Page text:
Step 4 Acquire a copy of the sample computation, then pay the reservation fee

Pay the reservation fee only if you are comfortable with the computation. Make sure that the computation reflects accurate information. It should include the total contract price, down payment, [less] reservation, net down payment, monthly deposit and loanable amount. There should be a breakdown of monthly amortization, depending on the total tenure of the housing loan.

Further, some computations include legal, transfer and miscellaneous fees while some don’t. If an item is not clear to you, ask your broker. He or she can shed light on what the specific items entail particularly interest rate.

If everything’s cleared up to you, you can now pay the reservation fee. Most developers require a reservation fee that is deductible either from the down payment or total contract price. Paying the reservation fee gives you more time in deciding which payment scheme to choose (bank, in-house or Pag-IBIG) or while completing the requirements.

A Reservation Agreement may be issued if the buyer needs more time in analyzing the property and payment schemes available to him or her.

You might want to ask about down payment. You can pay for it in-cash or every month until you complete the required amount. Developers usually require up to 20% down payment (which means it can be 5, 10 or 15%) payable up to 24 months (which also means it can be 6, 12 or 18 months).

 

Step 5 Complete the requirements

You might be securing specific requirements, but at this point, all the requirements must be turned in.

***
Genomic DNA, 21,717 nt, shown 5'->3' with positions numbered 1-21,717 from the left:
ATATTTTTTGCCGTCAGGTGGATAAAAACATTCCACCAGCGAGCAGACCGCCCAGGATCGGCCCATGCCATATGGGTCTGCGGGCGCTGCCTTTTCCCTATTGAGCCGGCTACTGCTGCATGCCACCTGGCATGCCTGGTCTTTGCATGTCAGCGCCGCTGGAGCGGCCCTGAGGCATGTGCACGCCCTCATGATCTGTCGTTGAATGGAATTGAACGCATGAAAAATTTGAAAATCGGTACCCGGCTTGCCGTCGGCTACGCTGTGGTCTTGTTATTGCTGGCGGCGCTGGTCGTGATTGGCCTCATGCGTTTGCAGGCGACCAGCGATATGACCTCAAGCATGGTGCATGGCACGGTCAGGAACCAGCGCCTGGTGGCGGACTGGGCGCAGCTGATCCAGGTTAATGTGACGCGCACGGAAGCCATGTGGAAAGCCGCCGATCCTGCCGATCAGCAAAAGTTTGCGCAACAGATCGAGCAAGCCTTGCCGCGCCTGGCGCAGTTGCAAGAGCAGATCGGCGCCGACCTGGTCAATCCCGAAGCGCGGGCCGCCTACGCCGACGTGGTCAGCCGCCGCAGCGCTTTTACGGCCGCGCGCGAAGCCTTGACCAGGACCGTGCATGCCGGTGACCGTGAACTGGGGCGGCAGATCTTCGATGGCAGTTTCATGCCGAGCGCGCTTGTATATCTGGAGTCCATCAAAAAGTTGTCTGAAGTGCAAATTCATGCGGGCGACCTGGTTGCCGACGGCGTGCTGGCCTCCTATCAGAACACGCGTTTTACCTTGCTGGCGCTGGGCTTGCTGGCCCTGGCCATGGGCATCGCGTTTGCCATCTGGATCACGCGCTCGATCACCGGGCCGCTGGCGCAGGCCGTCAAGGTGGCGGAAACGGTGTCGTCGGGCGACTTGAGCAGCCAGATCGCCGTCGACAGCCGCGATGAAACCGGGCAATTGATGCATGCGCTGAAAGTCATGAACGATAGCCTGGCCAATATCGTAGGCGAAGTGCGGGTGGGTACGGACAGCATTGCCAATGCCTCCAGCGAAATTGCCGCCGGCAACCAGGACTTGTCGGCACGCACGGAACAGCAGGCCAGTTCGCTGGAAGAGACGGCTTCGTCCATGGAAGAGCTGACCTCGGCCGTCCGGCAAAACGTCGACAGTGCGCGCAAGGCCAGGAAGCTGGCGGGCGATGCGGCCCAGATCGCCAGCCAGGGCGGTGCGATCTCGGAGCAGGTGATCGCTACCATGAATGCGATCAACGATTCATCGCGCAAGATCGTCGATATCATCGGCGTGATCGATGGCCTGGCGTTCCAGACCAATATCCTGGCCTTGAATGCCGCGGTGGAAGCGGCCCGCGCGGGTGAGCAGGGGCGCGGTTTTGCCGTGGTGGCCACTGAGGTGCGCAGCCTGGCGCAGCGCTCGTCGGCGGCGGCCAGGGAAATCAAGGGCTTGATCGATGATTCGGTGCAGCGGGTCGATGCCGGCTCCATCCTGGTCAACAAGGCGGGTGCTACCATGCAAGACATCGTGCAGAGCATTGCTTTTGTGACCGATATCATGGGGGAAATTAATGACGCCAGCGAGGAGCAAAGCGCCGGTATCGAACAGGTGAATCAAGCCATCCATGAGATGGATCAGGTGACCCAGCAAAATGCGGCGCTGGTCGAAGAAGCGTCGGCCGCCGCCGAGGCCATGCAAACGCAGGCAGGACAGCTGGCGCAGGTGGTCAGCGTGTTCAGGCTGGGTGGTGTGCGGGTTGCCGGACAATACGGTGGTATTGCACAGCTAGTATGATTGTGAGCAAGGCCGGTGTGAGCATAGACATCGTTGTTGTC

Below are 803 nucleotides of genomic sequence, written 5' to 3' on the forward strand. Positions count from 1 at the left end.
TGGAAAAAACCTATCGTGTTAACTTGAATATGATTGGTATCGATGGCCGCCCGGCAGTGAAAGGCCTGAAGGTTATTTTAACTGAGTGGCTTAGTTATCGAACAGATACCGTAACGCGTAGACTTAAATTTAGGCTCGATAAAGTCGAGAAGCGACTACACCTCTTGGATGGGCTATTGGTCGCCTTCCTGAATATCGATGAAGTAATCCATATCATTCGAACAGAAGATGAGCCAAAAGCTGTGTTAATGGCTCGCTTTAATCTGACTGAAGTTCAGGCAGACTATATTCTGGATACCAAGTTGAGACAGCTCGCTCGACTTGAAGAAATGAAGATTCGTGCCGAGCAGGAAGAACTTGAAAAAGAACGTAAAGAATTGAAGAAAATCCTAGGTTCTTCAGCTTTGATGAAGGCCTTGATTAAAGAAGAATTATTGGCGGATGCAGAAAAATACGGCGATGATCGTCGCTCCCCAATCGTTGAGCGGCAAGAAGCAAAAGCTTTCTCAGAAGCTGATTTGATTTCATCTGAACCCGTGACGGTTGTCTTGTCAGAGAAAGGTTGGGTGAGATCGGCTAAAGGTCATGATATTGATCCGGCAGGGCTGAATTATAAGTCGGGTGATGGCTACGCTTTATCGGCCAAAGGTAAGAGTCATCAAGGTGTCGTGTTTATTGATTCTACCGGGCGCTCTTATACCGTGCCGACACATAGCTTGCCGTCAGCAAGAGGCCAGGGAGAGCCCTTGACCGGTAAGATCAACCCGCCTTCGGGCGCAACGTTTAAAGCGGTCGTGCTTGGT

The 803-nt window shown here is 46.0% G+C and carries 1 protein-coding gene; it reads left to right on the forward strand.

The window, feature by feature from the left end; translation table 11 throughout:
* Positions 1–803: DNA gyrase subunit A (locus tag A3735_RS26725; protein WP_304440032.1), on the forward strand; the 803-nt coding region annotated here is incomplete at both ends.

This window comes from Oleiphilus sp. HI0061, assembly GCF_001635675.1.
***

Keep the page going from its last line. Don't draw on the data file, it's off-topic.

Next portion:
The requirements will depend on your chosen payment scheme. Nevertheless, developers, banks and even Pag-IBIG have minimum document requirements. These may include accomplished home loan application form, photocopy of government-issued IDs, community tax certificate, TIN (tax identification number), recent ITR (income tax return), certificate of employment and latest three months pay slips.

Take note that there are eligibility requirements as well, and these differ from one financial institution to another. For instance, you must be 25 years upon loan application and must not exceed 65 years upon loan maturity.

Alternatively, you may get yourself pre-qualified first by your bank before you start hunting for the right property. Through this, you would know your qualifying limits as well as your capacity to pay.

Through your broker, submit all the requirement to your chosen facility. Read the fine print first before signing any document. Then, collect the important documents as proof of ownership. These are the Contract to Sell, Deed of
Absolute Sale and Certificate of Title or Condominium Certificate of Title.

A word of caution: Ensure that the title is authentic. Certificate of titles are issued in duplicates – the original copy will be handed to the owner while another copy will be submitted to the Register of Deeds (ROD).

At this point, taxes and clearance fees must be paid before the Title Certificate is issued by a court. The amount of transfer tax depends on the location of the property, but it is typically .5%.

Evidently, buying a property can be a lengthy process. With prudence and of course, the help of the right people though, it can be made easier.